Laws 2005, First Special Session, Chapter 8, Article 2, Sections 1, 5, 6, 7, and 8 provide for service credit purchases for strike periods. This provision applies to members of any plan included under the Combined Service Annuity provision. Individuals who were on a public employee strike without pay may purchase service credit in the applicable plan for the strike period if payment is received within five years of the end of the strike. The purchase may be made within the first year by paying the employee and employer contributions that would have been made if there were no strike, plus interest. The employer may pay the employer share on behalf of the employee. During years two to five, a purchase can be made by paying full actuarial value. The employer is not permitted to pay any portion of a full actuarial value purchase. Service credit purchases are prohibited later than five years from the end of the strike.
HB 443 concerns the Public School Retirement System and the Public Education Employee Retirement System (PSRS/PEERS). It modifies the rule regarding allowing the purchase of qualified non-federal public employment to include such service in any state, and to include service that is covered by a retirement plan. Currently, only non-federal Missouri employment that is not covered by a retirement plan may be purchased. Effective August 28, 2005.
- Members must be vested (have five years of credit with PSRS/PEERS) before they can apply, and may not purchase more credit than they earn with PSRS/PEERS prior to retirement.
- In addition, members cannot purchase Social Security-covered service if that service is also being used to receive a benefit from another public retirement system (other than Social Security or military service). PEERS was formerly known as the Non-Teacher School Employee Retirement System (NTRS).
HB 104 provides that any retired member may be employed in a part-time position eligible to participate in the Teachers Retirement System (TRS) including part-time positions with the university system, and earn without loss of their retirement benefits, an amount not to exceed the greater of: (1) one-third of the sum of the member's average final compensation (AFC), plus annual increases equal to the increase in the consumer price index (CPI); or (2) one-third of the median AFC for members retired during the preceding fiscal year as determined by the TRS board.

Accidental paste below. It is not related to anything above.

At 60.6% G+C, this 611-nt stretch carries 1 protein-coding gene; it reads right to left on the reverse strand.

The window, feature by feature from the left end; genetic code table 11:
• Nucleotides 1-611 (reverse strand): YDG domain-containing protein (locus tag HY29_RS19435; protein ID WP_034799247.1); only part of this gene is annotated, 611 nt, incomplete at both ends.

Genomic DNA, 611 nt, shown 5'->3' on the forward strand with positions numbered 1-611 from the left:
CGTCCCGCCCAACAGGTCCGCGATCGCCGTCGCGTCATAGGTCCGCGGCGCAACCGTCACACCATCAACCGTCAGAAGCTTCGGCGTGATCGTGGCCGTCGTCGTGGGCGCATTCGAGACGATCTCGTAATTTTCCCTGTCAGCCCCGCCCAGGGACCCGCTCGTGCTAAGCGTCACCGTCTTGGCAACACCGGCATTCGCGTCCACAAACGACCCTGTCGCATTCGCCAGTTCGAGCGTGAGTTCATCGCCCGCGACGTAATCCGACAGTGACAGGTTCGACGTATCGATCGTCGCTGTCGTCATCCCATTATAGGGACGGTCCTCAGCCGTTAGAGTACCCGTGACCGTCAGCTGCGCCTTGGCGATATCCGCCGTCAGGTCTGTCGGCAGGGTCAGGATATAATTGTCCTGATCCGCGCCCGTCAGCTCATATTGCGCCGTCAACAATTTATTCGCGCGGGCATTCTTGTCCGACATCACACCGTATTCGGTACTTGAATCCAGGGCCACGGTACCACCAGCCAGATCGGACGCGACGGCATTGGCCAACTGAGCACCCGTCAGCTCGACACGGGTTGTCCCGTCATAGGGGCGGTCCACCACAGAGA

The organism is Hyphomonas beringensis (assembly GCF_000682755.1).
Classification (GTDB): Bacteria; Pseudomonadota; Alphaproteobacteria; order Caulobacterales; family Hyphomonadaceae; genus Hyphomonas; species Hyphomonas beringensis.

These earnings are determined on a fiscal year basis, July 1 through June 30. A “retired member” is defined as a TRS member who has terminated all positions eligible to participate in the TRS, and who has received at least one monthly retirement benefit. Should a TRS retiree sign a full-time contract, retirement benefits will cease on the effective date of the signed, full-time contract. In addition, the member will be reinstated to active membership status. If a TRS retiree is employed part-time and exceeds the maximum permissible earnings, the monthly retirement benefit will be reduced dollar-for-dollar for each dollar above the maximum allowable. The TRS retiree's monthly benefit will be reduced beginning as soon as practical after the employer has reported the excess earnings. The TRS retiree's retirement benefit will be cancelled if their accumulated earnings over the maximum allowed exceed the gross monthly benefit amount. The TRS retiree will be reinstated to active membership status and contributions will be due on all earnings that exceed the gross monthly benefit amount.
HB 1017 clarifies that a member's noncontributory service counts toward vesting and disability benefit eligibility.
HB 3169 repeals Section 823.405 of the Government Code, which allows members of the Teacher Retirement System (TRS) with seven years of actual membership service to purchase up to three years of “air time” service. The service is not required to be related to any actual employment history with a public employer. Unless the agreement is terminated before all payments are made, members of TRS would be eligible to purchase service credit before January 1, 2006. SB 1176 applied a similar provision to the Employee Retirement Plan, reducing the maximum possible purchase of air time to 36 months after 2006, down from 60 months. The bill also provided substantial restrictions on the ability of Optional Retirement Plan members to purchase state service credit.
SB 1691 requires members, hired on or after January 1, 2007, making out-of-state service purchases to pay the full actuarial cost of such purchases.
Chapters 21 and 65, Laws of 2005 (HB 1269 and 1327), allow members of most state retirement systems who qualify based on membership service to purchase as much as five years additional service credit, effective July 2006. Members (or survivors) may purchase the additional service credit regardless of retirement type or membership status (active or inactive) as long as eligibility requirements are met. PERS Plan 2 and Plan 3 SERS Plan 2 and Plan 3 TRS Plan 2 and Plan 3 LEOFF Plan 2
PERS, SERS and TRS members may purchase additional service credit only if they are applying for early or alternate early retirement. LEOFF members may purchase additional service credit if they are applying for regular, early or alternate early retirement.
To purchase additional service credit, the member must pay, in a lump sum, the actuarial equivalent value of the increased monthly retirement benefit provided by the additional service credit. Payment may be made in with an eligible rollover, a direct rollover or a trustee-to-trustee transfer from an eligible retirement plan. A purchaser may also use after-tax dollars, such as those from a personal savings account, subject to IRS limitations.